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Version: v0.11

Deliver the WordPress Application with Cloud RDS

This tutorial will demonstrate how to deploy a WordPress application with Kusion, which relies on both Kubernetes and IaaS resources provided by cloud vendors. We can learn how to declare the Relational Database Service (RDS) to provide a cloud-based database solution with Kusion for our application from this article.


  • Install Kusion.
  • Install kubectl CLI and run a Kubernetes or k3s or k3d or MiniKube cluster.
  • Prepare a cloud service account and create a user with at least VPCFullAccess and RDSFullAccess related permissions to use the Relational Database Service (RDS). This kind of user can be created and managed in the Identity and Access Management (IAM) console of the cloud vendor.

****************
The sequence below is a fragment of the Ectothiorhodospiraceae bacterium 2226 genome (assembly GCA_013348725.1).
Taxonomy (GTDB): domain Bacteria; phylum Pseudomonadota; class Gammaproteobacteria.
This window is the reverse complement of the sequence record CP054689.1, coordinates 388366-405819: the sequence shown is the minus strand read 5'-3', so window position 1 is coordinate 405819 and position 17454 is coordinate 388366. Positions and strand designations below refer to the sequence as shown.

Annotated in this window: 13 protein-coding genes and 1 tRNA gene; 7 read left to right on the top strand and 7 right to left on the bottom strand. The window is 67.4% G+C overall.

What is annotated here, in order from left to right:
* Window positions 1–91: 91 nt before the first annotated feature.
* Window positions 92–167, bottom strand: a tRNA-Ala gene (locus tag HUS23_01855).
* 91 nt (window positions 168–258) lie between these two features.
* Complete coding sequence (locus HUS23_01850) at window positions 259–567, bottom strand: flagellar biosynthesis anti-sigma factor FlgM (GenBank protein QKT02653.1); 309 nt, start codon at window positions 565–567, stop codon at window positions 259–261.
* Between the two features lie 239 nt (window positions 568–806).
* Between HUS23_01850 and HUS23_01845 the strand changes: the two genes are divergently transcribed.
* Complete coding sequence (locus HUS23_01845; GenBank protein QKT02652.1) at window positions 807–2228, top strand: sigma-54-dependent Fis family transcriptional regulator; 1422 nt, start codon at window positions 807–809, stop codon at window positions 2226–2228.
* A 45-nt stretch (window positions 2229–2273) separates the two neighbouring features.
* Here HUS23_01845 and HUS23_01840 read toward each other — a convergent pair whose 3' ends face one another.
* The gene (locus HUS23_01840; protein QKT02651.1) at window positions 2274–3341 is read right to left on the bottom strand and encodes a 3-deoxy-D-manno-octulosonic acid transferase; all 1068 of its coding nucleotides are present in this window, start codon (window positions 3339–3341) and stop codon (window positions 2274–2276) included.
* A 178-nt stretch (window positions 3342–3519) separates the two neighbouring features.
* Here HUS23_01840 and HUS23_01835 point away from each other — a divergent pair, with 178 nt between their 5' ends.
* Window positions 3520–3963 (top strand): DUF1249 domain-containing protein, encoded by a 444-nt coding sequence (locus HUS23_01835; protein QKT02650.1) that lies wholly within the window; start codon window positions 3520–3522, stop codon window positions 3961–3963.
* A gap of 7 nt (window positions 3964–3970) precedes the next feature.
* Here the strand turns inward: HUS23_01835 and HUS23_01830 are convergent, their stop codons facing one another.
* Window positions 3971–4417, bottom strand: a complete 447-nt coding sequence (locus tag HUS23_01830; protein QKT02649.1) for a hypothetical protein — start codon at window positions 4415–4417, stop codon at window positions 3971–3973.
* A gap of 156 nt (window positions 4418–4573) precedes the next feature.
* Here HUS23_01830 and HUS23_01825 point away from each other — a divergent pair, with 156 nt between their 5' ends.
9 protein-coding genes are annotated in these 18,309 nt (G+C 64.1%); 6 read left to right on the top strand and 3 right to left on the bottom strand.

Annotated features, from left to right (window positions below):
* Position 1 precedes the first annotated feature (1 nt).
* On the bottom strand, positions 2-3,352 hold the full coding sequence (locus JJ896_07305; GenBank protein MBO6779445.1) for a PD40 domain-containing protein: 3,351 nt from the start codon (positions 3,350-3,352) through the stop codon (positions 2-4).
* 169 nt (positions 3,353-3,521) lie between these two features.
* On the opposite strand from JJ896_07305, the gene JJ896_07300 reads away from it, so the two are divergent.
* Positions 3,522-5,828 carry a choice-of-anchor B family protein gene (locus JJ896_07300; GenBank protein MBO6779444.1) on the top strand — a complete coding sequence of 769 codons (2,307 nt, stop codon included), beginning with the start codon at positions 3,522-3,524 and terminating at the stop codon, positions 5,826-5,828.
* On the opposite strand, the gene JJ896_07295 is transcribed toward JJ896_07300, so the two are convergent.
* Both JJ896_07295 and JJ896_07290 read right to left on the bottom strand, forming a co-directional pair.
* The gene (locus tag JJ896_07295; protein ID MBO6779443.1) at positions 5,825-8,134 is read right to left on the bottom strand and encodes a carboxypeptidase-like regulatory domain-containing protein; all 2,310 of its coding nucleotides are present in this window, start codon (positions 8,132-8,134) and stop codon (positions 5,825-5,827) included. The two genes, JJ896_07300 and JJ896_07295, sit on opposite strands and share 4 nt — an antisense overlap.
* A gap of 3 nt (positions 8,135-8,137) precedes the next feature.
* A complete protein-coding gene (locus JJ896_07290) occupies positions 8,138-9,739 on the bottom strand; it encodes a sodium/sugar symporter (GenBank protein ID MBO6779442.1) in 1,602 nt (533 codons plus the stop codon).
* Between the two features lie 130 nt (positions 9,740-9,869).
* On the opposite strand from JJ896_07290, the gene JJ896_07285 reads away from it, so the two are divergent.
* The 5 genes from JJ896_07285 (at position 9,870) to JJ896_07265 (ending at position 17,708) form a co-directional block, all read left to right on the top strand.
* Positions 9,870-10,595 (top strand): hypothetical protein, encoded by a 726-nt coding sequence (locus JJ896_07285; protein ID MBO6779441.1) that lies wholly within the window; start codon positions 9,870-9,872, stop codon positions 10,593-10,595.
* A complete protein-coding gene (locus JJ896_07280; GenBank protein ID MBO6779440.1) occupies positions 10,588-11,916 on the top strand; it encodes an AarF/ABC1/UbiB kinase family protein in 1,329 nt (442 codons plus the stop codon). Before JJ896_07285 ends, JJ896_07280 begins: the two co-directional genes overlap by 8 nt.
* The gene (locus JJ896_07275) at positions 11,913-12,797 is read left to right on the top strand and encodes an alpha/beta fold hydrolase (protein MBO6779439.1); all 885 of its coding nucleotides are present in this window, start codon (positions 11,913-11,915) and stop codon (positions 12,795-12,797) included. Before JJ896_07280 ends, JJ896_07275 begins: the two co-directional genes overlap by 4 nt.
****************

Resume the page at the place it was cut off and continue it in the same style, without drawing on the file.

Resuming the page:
• The environment that executes kusion needs to have connectivity to terraform registry to download the terraform providers.

Additionally, we also need to configure the obtained AccessKey and SecretKey as well as the cloud resource region as environment variables for specific cloud provider:

export AWS_ACCESS_KEY_ID="AKIAQZDxxxx" # replace it with your AccessKey
export AWS_SECRET_ACCESS_KEY="oE/xxxx" # replace it with your SecretKey
export AWS_REGION=us-east-1 # replace it with your region

aws iam account

Init Workspace

To deploy the WordPress application with cloud rds, we first need to initiate a Workspace for the targeted stack (here we are using dev). Please copy the following example YAML file to your local workspace.yaml.


# MySQL configurations for AWS RDS
cloud: aws
size: 20
instanceType: db.t3.micro
privateRouting: false
databaseName: "wordpress-mysql"

If you would like to try creating the Alicloud RDS instance, you should replace the [your-subnet-id] of modules.kusionstack/mysql@0.1.0.default.subnetID field with the Alicloud vSwitchID to which the database will be provisioned in. After that, you can execute the following command line to initiate the configuration for dev workspace.